brothercyst

Wednesday, August 29, 2007

My review of Engleby by Sebastian Faulks, which is probably my favorite of the books I've read for the paper so far. This whole writing-for-a-newspaper thing has reminded me on what unsteady ground you are when reading someone's published writing and regarding it as his or her "own" writing. The edited & published version of the piece is often a good bit different (or a little bit different, but in ways that affect the sentences tonally, even if they don't affect the overall sentiment) from the original. The Engleby review needed more editing than most because I turned in a piece 100 words over the limit. So a lot of sentences understandably were condensed wherever possible. They mean the same thing, but now their construction is a little crabbed and curt. The books editor at the Sun is pretty great about editing (it's not like when I wrote for the paper in college and I'd have to go to their office every night before one of my pieces ran to delete all the bizarre hipster witticisms that they'd inserted) but occasionally there are weird things, like how I wrote "titular character" in the first sentence of the review and it was eventually changed to "eponymous character." In summary, Engleby is quite good.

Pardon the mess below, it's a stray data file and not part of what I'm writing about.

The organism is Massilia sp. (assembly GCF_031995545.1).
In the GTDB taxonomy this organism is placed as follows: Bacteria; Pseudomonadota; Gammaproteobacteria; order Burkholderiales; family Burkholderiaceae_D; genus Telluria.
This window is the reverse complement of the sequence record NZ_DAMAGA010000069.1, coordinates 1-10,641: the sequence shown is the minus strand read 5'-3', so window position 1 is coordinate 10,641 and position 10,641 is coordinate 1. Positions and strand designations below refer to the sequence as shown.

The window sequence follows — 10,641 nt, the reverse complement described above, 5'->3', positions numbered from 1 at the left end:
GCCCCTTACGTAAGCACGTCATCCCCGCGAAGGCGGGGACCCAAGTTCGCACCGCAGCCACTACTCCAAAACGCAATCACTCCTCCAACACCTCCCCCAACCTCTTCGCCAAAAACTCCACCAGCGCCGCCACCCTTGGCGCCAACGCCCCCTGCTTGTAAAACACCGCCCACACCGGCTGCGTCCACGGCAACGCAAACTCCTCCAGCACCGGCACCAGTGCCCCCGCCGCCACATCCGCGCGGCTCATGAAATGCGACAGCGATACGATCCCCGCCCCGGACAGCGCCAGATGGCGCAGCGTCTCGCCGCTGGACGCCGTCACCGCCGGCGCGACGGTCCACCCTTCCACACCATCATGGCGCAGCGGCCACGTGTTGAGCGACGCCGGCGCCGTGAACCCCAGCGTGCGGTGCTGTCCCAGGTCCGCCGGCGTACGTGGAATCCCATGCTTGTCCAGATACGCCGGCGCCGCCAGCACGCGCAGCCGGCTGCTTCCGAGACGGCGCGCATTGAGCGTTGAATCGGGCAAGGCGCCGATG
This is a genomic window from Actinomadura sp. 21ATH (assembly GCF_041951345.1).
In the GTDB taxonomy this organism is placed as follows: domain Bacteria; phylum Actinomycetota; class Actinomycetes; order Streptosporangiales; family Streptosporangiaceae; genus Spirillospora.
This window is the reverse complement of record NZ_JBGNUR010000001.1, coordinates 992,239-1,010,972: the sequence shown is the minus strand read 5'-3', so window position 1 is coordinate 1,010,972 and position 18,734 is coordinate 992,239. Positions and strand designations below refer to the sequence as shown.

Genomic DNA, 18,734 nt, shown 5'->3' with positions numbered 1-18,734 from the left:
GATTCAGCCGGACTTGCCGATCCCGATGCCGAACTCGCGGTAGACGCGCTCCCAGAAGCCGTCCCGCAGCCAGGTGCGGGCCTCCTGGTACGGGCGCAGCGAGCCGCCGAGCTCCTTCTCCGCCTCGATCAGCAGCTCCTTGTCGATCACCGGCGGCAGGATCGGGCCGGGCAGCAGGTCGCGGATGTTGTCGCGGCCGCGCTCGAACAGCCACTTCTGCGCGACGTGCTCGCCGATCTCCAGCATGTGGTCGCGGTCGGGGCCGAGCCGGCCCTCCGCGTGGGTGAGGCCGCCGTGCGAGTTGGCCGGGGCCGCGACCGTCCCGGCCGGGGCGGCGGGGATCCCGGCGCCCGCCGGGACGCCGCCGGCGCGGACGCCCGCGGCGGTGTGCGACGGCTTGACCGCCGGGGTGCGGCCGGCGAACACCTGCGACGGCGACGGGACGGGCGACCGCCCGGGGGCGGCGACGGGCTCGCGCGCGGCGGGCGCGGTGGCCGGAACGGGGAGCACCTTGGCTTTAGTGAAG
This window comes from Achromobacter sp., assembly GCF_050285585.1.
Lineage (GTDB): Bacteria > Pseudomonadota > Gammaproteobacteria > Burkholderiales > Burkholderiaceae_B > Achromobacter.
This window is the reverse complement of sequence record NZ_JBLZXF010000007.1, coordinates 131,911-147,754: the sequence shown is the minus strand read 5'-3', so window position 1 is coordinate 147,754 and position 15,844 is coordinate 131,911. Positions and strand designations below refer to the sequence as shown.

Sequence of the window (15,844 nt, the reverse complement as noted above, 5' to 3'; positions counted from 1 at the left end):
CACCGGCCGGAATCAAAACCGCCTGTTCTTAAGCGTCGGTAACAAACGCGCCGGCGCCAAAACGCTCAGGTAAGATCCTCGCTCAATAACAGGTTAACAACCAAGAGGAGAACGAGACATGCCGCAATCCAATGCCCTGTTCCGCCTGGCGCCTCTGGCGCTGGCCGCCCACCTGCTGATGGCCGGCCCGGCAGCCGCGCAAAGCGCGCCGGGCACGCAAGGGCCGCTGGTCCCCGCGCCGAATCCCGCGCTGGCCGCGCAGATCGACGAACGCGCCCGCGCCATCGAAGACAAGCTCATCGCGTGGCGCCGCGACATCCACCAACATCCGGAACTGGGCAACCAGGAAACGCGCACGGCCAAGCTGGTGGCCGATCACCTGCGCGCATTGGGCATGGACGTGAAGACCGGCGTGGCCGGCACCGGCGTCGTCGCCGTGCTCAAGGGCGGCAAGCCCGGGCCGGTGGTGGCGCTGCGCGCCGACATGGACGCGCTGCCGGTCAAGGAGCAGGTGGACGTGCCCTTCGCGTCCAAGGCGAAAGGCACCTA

Also, I am made reference to in a Bobby Farouk story.

5 comments:

Richard said...

I thought the review was well-written.

"Eponymous" is a lot better than "titular," which has a different connotation. The most frequent use of the word tends to be in calling Presidents just out of office the titular head of their party. Like in title only, temporary, not really.

Nick said...

i disagree, actually...i think it's often used to refer to a character for whom a book/film is named. google "titular character"...

Alex said...

There's a great Upright Citizens Brigade sketch about a video store cleark who claims to have had the titular line in various movies.

"Oh, boy, I'm tired of this traffic. I can't wait to get Out of Africa."

Richard said...

If you Google "wierd," you'll find tons of entries too.

Ask your editor why he or she changed the word and I bet you get the same answer I did. I've never heard it used that way by anyone over 30.

Richard said...

Young people use "titular" because any word with "tit" in it makes them giggle.